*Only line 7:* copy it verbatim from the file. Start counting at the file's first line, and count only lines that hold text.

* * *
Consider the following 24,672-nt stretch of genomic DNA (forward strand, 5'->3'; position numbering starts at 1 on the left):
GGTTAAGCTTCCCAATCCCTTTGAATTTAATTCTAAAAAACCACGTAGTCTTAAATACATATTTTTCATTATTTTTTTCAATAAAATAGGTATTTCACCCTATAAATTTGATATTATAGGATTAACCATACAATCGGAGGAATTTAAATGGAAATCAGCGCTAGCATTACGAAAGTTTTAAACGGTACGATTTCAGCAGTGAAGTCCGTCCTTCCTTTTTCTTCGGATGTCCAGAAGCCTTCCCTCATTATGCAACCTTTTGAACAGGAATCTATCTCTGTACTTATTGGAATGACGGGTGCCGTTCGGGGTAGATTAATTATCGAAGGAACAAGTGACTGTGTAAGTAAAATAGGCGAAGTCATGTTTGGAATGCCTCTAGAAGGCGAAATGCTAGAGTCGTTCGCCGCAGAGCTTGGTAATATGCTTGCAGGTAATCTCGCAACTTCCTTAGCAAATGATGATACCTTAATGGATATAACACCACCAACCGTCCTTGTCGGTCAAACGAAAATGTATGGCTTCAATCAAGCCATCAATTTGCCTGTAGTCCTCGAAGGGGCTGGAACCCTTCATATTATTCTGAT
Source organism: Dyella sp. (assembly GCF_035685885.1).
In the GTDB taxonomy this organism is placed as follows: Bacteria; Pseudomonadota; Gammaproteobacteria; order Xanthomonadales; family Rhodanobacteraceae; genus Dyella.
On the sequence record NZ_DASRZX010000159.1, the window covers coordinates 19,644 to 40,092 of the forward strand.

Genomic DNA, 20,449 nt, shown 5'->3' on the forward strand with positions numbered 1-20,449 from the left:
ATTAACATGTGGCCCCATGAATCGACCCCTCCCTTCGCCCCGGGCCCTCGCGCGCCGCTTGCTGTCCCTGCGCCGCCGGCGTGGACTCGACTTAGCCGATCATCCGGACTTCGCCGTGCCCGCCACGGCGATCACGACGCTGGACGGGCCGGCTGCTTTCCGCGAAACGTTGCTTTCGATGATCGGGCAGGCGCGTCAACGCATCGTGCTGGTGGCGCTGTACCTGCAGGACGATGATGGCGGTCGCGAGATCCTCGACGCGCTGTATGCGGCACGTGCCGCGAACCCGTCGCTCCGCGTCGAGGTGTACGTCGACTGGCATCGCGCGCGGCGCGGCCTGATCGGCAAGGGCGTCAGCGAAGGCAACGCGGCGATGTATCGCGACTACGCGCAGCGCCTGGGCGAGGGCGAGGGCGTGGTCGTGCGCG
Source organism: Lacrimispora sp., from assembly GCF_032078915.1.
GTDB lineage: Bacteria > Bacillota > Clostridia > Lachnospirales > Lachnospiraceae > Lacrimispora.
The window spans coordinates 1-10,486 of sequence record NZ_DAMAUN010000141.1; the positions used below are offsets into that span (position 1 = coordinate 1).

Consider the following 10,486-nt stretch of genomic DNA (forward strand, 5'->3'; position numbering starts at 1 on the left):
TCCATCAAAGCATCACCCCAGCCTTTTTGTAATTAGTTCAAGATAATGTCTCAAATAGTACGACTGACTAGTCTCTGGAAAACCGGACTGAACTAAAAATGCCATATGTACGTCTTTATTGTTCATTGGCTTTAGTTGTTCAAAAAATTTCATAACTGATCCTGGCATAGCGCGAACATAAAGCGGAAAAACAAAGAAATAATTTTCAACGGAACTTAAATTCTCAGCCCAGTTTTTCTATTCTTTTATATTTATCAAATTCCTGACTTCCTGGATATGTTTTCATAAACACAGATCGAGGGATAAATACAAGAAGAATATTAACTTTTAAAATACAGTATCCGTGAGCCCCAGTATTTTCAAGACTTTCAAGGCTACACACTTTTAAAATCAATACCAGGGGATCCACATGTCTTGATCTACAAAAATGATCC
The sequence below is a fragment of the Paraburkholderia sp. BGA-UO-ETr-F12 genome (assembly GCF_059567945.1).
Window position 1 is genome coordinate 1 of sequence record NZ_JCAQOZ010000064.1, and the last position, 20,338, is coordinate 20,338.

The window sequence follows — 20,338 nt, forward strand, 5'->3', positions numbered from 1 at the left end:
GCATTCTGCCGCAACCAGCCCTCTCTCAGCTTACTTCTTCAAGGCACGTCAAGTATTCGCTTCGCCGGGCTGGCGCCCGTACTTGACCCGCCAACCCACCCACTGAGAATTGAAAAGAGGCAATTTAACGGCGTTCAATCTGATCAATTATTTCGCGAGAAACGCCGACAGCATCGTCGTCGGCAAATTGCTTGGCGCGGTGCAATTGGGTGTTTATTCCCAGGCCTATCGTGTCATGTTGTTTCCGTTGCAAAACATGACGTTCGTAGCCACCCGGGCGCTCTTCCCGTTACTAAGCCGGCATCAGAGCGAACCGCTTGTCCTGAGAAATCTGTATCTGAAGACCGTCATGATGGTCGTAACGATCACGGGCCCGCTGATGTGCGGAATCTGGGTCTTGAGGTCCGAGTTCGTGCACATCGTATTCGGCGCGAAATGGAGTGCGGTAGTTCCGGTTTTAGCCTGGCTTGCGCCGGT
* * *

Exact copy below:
ATTAACATGTGGCCCCATGAATCGACCCCTCCCTTCGCCCCGGGCCCTCGCGCGCCGCTTGCTGTCCCTGCGCCGCCGGCGTGGACTCGACTTAGCCGATCATCCGGACTTCGCCGTGCCCGCCACGGCGATCACGACGCTGGACGGGCCGGCTGCTTTCCGCGAAACGTTGCTTTCGATGATCGGGCAGGCGCGTCAACGCATCGTGCTGGTGGCGCTGTACCTGCAGGACGATGATGGCGGTCGCGAGATCCTCGACGCGCTGTATGCGGCACGTGCCGCGAACCCGTCGCTCCGCGTCGAGGTGTACGTCGACTGGCATCGCGCGCGGCGCGGCCTGATCGGCAAGGGCGTCAGCGAAGGCAACGCGGCGATGTATCGCGACTACGCGCAGCGCCTGGGCGAGGGCGAGGGCGTGGTCGTGCGCG